Life at the Intersection of Engineering and Public Health: Wastewater-based Disease Surveillance
By Jim Chastain, PE, PhD, BCEE, MPH | Principal/Senior Consultant
Public Health Week provides an opportunity to step back and recognize the value public health professionals contribute to our quality of life. Public health includes a broad mix of disciplines dedicated to identifying, preventing, and responding to threats to the health and well-being of our communities.
Without question, the most prominent example of a public health threat was the recent COVID-19 outbreak. While political factors created significant debate, the fact that the nation’s public health network was able to monitor and identify trends was a tremendous aid in assessing the overall impacts and trends in the disease. Did you know that wastewater engineers played an emerging role in providing real-time tracking of the disease in larger cities? Yes, indeed!
Early in the COVID outbreak, the CDC, in conjunction with major wastewater plants and state health departments, began to monitor plant influent for evidence of the COVID-19 virus. Infected individuals with and without symptoms shed viruses and discharge them in their domestic wastewater. With appropriate testing, these trace amounts can be detected to predict whether COVID levels were increasing or decreasing, thus providing an early warning system. Unlike other types of surveillance, this system works whether or not people have access to healthcare systems or choose to test. Because roughly 80% of the U.S. population is connected to municipal wastewater systems, it is exceptionally reliable
This process has been so promising that the CDC established a National Wastewater Surveillance System (NWSS) in September 2020 and is working to connect wastewater systems, health departments, and epidemiologists for a robust, sustainable national system. In its infancy now, wastewater systems may become the center for the application of whole-genome sequencing, which can be used to decode information on all manner of infectious disease pathogens. It’s only because these laboratory methods are increasingly available that this methodology is even possible. It’s still quite expensive and technically challenging to utilize, but those barriers are slowly coming down. This means that in the future, the humble wastewater plant that most people shun may once again become a centerpiece of community public health protection.
The initial success of the initiative has planners looking for other ways to use wastewater ‘fingerprinting’ as a means of understanding community health characteristics. Again, the wastewater system provides public health professionals with a potential composite record of what is happening within the sewer service area. With the experience gathered to date, the CDC notes the following:
1. Wastewater surveillance data is most useful used with other data.
Understanding the composition, location, and history of an area are essential attributes to understanding trends. This is especially important with comparing findings to other communities.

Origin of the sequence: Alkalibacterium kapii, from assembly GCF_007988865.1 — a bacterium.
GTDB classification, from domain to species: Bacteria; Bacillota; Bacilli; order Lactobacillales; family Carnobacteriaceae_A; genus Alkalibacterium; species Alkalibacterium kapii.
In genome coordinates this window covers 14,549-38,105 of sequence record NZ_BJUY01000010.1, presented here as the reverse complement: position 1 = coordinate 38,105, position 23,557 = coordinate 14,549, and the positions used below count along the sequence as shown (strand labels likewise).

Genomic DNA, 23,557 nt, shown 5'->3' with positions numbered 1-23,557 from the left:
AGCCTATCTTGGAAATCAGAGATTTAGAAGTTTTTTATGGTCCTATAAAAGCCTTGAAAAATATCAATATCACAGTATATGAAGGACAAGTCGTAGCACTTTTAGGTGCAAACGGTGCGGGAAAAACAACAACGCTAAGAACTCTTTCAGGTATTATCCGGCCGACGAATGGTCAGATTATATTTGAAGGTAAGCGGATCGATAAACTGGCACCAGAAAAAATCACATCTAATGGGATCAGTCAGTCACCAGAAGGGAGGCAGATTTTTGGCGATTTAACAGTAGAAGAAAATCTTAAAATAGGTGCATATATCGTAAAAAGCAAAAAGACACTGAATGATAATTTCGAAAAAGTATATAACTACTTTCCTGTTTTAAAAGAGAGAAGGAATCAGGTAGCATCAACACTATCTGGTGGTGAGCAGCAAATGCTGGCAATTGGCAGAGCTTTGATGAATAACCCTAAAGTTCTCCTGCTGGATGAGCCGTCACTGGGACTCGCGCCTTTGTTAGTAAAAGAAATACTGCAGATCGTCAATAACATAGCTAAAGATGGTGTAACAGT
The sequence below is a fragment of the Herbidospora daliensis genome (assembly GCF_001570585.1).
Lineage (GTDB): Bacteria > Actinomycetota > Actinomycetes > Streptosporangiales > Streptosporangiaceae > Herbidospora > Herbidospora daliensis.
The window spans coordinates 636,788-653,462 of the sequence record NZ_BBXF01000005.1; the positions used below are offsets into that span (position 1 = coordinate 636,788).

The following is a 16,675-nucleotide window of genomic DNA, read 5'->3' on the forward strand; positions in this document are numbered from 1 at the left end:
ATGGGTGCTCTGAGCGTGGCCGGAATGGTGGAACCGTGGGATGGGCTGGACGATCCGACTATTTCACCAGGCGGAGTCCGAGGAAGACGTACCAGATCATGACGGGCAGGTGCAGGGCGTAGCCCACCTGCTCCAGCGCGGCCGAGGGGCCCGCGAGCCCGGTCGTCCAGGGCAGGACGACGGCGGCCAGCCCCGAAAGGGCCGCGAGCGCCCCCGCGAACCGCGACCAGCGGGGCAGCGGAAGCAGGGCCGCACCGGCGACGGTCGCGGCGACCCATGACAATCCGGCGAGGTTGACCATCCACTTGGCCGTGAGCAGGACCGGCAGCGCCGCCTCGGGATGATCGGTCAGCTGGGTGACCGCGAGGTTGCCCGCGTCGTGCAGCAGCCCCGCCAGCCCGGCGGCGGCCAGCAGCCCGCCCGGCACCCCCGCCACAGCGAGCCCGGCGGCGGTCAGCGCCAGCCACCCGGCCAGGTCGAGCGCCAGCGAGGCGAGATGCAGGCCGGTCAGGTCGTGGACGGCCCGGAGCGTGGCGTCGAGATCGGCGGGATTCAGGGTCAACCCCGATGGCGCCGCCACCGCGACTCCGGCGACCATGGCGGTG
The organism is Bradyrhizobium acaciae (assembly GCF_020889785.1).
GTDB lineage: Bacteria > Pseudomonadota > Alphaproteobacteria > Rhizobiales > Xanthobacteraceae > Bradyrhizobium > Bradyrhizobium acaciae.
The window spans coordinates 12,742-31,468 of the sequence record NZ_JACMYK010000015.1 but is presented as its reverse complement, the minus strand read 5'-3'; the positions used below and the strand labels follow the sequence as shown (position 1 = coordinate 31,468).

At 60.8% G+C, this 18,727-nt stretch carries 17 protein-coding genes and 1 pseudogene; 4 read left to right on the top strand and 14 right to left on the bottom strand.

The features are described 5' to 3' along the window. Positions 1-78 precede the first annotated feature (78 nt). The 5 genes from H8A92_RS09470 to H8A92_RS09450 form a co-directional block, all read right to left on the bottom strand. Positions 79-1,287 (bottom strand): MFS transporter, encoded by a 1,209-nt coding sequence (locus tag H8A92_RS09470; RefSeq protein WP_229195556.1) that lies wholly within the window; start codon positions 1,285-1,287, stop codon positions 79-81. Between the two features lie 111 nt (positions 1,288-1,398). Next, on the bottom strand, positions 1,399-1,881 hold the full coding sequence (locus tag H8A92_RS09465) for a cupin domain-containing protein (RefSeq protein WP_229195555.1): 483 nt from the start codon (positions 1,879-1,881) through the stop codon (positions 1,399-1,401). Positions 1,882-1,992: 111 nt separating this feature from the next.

2. More data over time can give better, more reliable trends.
Correlation with changes in the community and the development of more robust detection databases can provide baseline and/or reference guidance to interpret new findings.
3. Early Warning Systems, such as wastewater surveillance, can detect small changes as a signal for early action.
Like other environmental metrics, when baseline levels are established and monitored, even small changes can translate into a call for action.
This novel application of laboratory science is only one example of how engineers provide important connections in the public health safety net. The fact that a wastewater system exists in the first place, is a prime example of a public health intervention provided by civil and environmental engineers. Previously known as ‘public health engineers’ these professionals are the primary reason that cholera, typhoid fever, and many other diseases
, have been relegated to the history books in this country.
If you are interested in learning more about wastewater epidemiology or the National Wastewater Surveillance System (NWSS) follow the links below.
Wastewater Surveillance: A New Frontier for Public Health | Centers for Disease Control and Prevention
Wastewater network infrastructure in public health: Applications and learnings from the COVID-19 pandemic | PLOS Global Public Health
About the Author
Dr. Jim Chastain, PE, MPH, BCEE, has over 50 years of professional experience in engineering and planning as a consultant to both government and private industries. His expertise includes computer simulation modeling of hydraulic systems, feasibility analysis, and water infrastructure design and permitting.
Jim currently serves as principal and senior consultant. On a day-to-day basis, he continues to work as an environmental engineer, focusing on studies related to water, wastewater, or water resource needs/strategies for clients. He also invests professionally in the entire Chastain-Skillman team and the clients he has spent his career working alongside.
CS is a leading engineering firm headquartered in Lakeland, FL, with satellite offices in Orlando, FL, and Nashville, TN. Established in Lakeland in 1950, our company provides Civil Engineering, Water/Wastewater Engineering, Land Surveying, Geology/Hydrogeology, and Construction Management/Inspection services.
At CS, we treasure our role in creating thriving communities, always respecting the impact our work has on their foundations and their futures. For more information, visit chastainskillman.com.